How We Know About the Sun
Because the Sun is so important to us, we want to know as much about it as possible. But the Sun is too bright to look at, and too hot and fiery and far away to visit. How do scientists learn about the Sun?
Outer space is a good place to study the Sun. Far away from the dust and moisture of Earth's atmosphere, astronauts use special cameras to take pictures of the Sun.
Space probes travel millions of miles into space—farther than any astronaut could ever go. The space probe SOHO was specially designed to study the Sun's surface, temperature, and brightness.
Almost 400 years ago, the Italian scientist Galileo built his own telescopes to study the sky. Galileo discovered that the Sun rotates, or spins, and that its surface is dotted with sunspots. He learned more about the Sun, the Moon, and other planets than anyone before him.
Today, scientists study the Sun using huge telescopes like the McMath Solar Telescope in Arizona. This telescope doesn't look much like the one Galileo used or like the ones you may have at home or school, does it? The McMath Solar Telescope uses mirrors to reflect light from the Sun, so scientists can safely study its images. Even scientists don't look directly at the Sun.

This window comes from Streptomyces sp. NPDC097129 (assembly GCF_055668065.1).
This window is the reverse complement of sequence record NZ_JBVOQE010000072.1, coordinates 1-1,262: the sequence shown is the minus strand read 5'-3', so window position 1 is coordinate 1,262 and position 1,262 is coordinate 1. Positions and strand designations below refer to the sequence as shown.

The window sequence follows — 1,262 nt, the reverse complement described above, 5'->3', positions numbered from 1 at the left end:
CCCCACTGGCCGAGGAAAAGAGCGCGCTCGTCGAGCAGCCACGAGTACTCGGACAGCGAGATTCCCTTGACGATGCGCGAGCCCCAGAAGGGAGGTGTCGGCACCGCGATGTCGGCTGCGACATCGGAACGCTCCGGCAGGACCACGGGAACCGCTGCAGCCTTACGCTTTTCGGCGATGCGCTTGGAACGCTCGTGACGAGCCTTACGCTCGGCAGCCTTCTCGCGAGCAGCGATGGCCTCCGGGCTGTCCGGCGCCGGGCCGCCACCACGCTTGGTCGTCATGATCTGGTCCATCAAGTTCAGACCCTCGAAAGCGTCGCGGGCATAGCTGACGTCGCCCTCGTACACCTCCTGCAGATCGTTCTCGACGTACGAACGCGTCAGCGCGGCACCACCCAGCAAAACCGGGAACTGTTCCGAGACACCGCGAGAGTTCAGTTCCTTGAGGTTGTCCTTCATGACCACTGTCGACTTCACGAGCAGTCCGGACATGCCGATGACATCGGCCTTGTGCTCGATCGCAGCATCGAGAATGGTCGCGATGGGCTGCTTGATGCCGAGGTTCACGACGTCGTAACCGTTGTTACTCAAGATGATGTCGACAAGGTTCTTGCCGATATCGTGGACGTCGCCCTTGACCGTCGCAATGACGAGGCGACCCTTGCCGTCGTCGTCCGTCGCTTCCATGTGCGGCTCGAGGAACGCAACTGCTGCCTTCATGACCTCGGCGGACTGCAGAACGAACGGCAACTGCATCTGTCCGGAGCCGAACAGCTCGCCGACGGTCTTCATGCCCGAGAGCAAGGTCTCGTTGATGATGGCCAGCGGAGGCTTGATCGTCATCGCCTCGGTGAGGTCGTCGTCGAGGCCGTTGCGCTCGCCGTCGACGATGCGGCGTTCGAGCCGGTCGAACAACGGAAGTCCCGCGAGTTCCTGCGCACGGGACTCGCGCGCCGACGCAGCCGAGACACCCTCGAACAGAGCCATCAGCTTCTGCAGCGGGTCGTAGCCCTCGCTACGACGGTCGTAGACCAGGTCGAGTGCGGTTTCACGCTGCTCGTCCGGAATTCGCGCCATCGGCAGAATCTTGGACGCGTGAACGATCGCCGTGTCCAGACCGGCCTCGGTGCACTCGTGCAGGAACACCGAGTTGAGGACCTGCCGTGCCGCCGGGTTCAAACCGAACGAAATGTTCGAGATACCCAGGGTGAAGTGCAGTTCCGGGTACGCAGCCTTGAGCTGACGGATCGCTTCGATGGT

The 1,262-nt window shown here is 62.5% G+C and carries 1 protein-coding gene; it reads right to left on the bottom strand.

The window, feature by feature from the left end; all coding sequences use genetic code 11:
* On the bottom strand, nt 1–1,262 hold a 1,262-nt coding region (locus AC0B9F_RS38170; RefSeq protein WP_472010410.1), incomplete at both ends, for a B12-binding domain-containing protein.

- The air that surrounds the Earth.
- A telescope is a tool that helps people see things that are far away. Telescopes are made of curved pieces of glass or mirrors inside a tube. People can use them to look at stars.
- What does the space probe SOHO study?
[anno: The space probe SOHO studies the Sun's surface, temperature, and brightness.]
- Why is it easier to study the Sun from space?
[anno: It is easier to study the Sun from space because there is no dust or moisture blocking the view of the Sun.]
- Why do you think scientists study the Sun?
[anno: Answers will vary. Students may suggest that scientists study the Sun to know more about how old the Sun is, how powerful the Sun is, and whether the Sun is changing.]